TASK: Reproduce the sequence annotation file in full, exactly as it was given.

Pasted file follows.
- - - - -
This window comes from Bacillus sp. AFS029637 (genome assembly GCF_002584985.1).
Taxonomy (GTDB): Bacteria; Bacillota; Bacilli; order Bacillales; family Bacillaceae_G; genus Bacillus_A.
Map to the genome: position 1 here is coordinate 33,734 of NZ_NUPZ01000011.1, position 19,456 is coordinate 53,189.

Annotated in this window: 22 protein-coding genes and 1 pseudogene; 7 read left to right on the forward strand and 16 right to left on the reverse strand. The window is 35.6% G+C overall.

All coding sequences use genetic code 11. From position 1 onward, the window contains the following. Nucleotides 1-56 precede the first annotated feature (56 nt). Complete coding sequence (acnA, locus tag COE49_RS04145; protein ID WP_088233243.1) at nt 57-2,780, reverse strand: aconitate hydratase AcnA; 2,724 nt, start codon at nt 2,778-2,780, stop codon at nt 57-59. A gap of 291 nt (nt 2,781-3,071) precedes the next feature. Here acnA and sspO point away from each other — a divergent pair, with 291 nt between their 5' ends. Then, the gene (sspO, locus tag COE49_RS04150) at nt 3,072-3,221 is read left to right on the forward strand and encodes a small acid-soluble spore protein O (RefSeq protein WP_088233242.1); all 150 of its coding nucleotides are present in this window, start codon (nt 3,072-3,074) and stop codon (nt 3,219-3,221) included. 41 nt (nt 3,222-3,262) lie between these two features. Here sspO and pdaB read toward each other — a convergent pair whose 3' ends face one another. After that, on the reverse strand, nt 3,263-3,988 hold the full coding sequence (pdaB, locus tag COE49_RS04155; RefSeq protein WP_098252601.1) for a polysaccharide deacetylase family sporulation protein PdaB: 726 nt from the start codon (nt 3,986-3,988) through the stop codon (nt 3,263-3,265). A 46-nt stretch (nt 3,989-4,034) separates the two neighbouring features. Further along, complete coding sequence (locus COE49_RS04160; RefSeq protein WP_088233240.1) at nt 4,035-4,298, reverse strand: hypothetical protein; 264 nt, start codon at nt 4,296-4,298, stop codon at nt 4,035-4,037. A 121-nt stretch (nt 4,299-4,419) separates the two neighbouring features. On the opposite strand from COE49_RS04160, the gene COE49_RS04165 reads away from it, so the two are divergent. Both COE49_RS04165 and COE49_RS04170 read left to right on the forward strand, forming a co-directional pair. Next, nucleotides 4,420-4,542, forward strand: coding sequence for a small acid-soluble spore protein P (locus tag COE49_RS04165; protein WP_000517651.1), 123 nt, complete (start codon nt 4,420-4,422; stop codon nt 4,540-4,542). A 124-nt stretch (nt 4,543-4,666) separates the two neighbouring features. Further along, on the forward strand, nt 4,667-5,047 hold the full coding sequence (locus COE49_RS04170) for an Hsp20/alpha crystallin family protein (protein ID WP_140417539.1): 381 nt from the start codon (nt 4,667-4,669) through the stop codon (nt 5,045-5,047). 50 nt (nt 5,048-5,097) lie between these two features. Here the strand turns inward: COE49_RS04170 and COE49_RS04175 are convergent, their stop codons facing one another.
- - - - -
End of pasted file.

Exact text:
This window comes from Bacillus sp. AFS029637 (genome assembly GCF_002584985.1).
Taxonomy (GTDB): Bacteria; Bacillota; Bacilli; order Bacillales; family Bacillaceae_G; genus Bacillus_A.
Map to the genome: position 1 here is coordinate 33,734 of NZ_NUPZ01000011.1, position 19,456 is coordinate 53,189.

Annotated in this window: 22 protein-coding genes and 1 pseudogene; 7 read left to right on the forward strand and 16 right to left on the reverse strand. The window is 35.6% G+C overall.

All coding sequences use genetic code 11. From position 1 onward, the window contains the following. Nucleotides 1-56 precede the first annotated feature (56 nt). Complete coding sequence (acnA, locus tag COE49_RS04145; protein ID WP_088233243.1) at nt 57-2,780, reverse strand: aconitate hydratase AcnA; 2,724 nt, start codon at nt 2,778-2,780, stop codon at nt 57-59. A gap of 291 nt (nt 2,781-3,071) precedes the next feature. Here acnA and sspO point away from each other — a divergent pair, with 291 nt between their 5' ends. Then, the gene (sspO, locus tag COE49_RS04150) at nt 3,072-3,221 is read left to right on the forward strand and encodes a small acid-soluble spore protein O (RefSeq protein WP_088233242.1); all 150 of its coding nucleotides are present in this window, start codon (nt 3,072-3,074) and stop codon (nt 3,219-3,221) included. 41 nt (nt 3,222-3,262) lie between these two features. Here sspO and pdaB read toward each other — a convergent pair whose 3' ends face one another. After that, on the reverse strand, nt 3,263-3,988 hold the full coding sequence (pdaB, locus tag COE49_RS04155; RefSeq protein WP_098252601.1) for a polysaccharide deacetylase family sporulation protein PdaB: 726 nt from the start codon (nt 3,986-3,988) through the stop codon (nt 3,263-3,265). A 46-nt stretch (nt 3,989-4,034) separates the two neighbouring features. Further along, complete coding sequence (locus COE49_RS04160; RefSeq protein WP_088233240.1) at nt 4,035-4,298, reverse strand: hypothetical protein; 264 nt, start codon at nt 4,296-4,298, stop codon at nt 4,035-4,037. A 121-nt stretch (nt 4,299-4,419) separates the two neighbouring features. On the opposite strand from COE49_RS04160, the gene COE49_RS04165 reads away from it, so the two are divergent. Both COE49_RS04165 and COE49_RS04170 read left to right on the forward strand, forming a co-directional pair. Next, nucleotides 4,420-4,542, forward strand: coding sequence for a small acid-soluble spore protein P (locus tag COE49_RS04165; protein WP_000517651.1), 123 nt, complete (start codon nt 4,420-4,422; stop codon nt 4,540-4,542). A 124-nt stretch (nt 4,543-4,666) separates the two neighbouring features. Further along, on the forward strand, nt 4,667-5,047 hold the full coding sequence (locus COE49_RS04170) for an Hsp20/alpha crystallin family protein (protein ID WP_140417539.1): 381 nt from the start codon (nt 4,667-4,669) through the stop codon (nt 5,045-5,047). 50 nt (nt 5,048-5,097) lie between these two features. Here the strand turns inward: COE49_RS04170 and COE49_RS04175 are convergent, their stop codons facing one another.